Another factor in the turnaround, says Moore, was the employees who remained. “Once we determined that we were returning to the epilepsy business, 500-plus people decided to reapply their drive to the epilepsy field. That was the first and foremost reason why we were able to be successful.” Given all the turmoil that the company has gone through in its history, it is not at all surprising that Moore inherited a very determined team.

“Because of the number of problems the company faced, anyone who was left was resilient,” he says. “We were able to use that. It speaks to the passion of the people who were here. We still had a lot of talent at the company. It's all about the team you put on the field. It's easy to make a plan. The challenge is executing the plan. And it showed when we turned in a profit in our fourth quarter [of 2007] after two straight years of $50 million losses.”

Change in Strategy

The most important decision, perhaps, was when management determined that, contrary to the mantra under Cummins, it could no longer view VNS Therapy as a platform technology from which it could develop many indications. It simply did not have the resources to pull that off. So it had to figure out what to do with each potential indication.

“We identified all the potential applications, 20 or so, and put them into three ‘buckets,'” Moore says. “The first bucket consisted of indications for neurology and neurosurgery. The second bucket was depression, and other indications for psychiatry. The third was other potential VNS indications, such as obesity and bulimia. We decided we would focus epilepsy and keep other neuro applications such as Parkinson's and MS. For psychiatry applications, we decided to seek a partner to continue with depression, and package some of the psychiatry indications as one group. The third bucket had many indications with market potential that excited us. But as a $100 million company, we could not address the needs of all three buckets and build a good, solid business. So we decided to spin off bucket number 2 and get partners for bucket number 3 on a case-by-case basis.”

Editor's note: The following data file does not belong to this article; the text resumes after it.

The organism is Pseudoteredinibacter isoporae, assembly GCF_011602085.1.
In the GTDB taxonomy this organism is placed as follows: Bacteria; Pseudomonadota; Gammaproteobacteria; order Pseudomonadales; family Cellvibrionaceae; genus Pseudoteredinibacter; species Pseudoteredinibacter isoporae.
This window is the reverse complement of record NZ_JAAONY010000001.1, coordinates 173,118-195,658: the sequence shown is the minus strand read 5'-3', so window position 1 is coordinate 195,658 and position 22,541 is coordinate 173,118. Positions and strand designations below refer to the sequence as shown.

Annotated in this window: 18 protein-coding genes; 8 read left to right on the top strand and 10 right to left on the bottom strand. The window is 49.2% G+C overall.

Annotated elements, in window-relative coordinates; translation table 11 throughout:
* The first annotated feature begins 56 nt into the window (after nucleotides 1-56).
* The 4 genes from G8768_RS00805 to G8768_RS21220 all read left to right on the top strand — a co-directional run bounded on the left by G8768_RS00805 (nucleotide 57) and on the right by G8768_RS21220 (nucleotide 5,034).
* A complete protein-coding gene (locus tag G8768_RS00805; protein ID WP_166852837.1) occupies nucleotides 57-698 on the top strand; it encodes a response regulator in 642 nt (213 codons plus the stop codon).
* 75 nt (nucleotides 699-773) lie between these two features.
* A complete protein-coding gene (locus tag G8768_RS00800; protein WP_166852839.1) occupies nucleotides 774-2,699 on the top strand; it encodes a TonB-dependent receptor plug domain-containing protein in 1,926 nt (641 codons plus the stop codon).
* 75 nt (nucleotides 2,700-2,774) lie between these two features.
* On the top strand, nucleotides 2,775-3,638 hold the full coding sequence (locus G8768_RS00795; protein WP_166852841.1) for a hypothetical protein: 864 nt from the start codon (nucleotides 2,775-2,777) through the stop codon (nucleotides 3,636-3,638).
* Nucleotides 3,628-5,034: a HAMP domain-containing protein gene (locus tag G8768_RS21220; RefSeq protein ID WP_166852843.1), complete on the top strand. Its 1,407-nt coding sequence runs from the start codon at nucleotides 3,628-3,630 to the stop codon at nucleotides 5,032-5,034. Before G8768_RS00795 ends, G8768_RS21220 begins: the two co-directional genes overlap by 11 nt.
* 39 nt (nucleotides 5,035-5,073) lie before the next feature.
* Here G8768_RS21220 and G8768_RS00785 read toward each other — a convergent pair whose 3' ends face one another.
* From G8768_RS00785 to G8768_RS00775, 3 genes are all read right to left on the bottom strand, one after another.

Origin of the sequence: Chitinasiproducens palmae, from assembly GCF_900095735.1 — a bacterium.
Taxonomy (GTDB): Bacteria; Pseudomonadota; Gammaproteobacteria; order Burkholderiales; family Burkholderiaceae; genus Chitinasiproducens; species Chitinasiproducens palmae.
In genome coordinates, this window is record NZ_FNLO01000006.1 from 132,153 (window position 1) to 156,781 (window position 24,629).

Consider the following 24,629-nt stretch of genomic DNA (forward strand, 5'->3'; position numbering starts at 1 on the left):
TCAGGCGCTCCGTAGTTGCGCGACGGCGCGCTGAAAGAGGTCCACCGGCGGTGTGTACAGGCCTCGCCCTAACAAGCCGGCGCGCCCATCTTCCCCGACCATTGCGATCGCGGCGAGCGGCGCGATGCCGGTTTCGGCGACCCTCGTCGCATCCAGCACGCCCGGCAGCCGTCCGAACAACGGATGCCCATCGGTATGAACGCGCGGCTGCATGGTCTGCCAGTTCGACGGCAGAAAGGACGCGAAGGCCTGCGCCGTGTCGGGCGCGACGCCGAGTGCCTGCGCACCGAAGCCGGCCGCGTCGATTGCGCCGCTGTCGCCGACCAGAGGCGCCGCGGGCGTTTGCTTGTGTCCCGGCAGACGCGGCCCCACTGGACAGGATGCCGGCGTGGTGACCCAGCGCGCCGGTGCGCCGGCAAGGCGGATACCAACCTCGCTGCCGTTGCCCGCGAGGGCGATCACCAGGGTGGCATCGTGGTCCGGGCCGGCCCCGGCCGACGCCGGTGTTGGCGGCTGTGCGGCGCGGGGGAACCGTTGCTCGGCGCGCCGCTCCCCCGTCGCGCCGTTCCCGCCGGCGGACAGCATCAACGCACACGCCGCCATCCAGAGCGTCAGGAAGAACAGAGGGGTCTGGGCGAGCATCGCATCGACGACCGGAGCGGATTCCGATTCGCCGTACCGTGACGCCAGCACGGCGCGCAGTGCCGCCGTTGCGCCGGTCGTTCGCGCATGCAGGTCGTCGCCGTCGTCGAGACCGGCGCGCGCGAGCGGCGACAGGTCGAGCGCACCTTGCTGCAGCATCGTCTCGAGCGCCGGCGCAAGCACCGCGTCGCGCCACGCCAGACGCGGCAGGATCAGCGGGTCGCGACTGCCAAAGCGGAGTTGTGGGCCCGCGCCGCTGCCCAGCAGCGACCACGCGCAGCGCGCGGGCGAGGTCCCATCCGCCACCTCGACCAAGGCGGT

Cyberonics's headquarters in Houston. The facility holds what Moore describes as a very resilient team.

The first action with bucket number 3 occurred in December 2007, when Cyberonics struck a deal with Ethicon Endo-Surgery, a Johnson & Johnson company, for the obesity indication. Ethicon Endo-Surgery received the rights to Cyberonics's patents on vagus nerve stimulation related to treating obesity, diabetes, and hypertension in overweight people. Cyberonics received $9.5 million and future royalties.

Cyberonics recently announced that it was unsuccessful finding a partner for depression, but Moore is optimistic. “We like the depression indication overall,” he says. “It's a big potential market, and VNS is still the only FDA-approved device for treating depression.” Indeed, the company is continuing with two postmarket studies that were a condition of FDA approval for the depression indication. It hopes that they will turn up additional evidence that VNS Therapy is an effective treatment for depression; such evidence will be needed to get CMS to change its mind.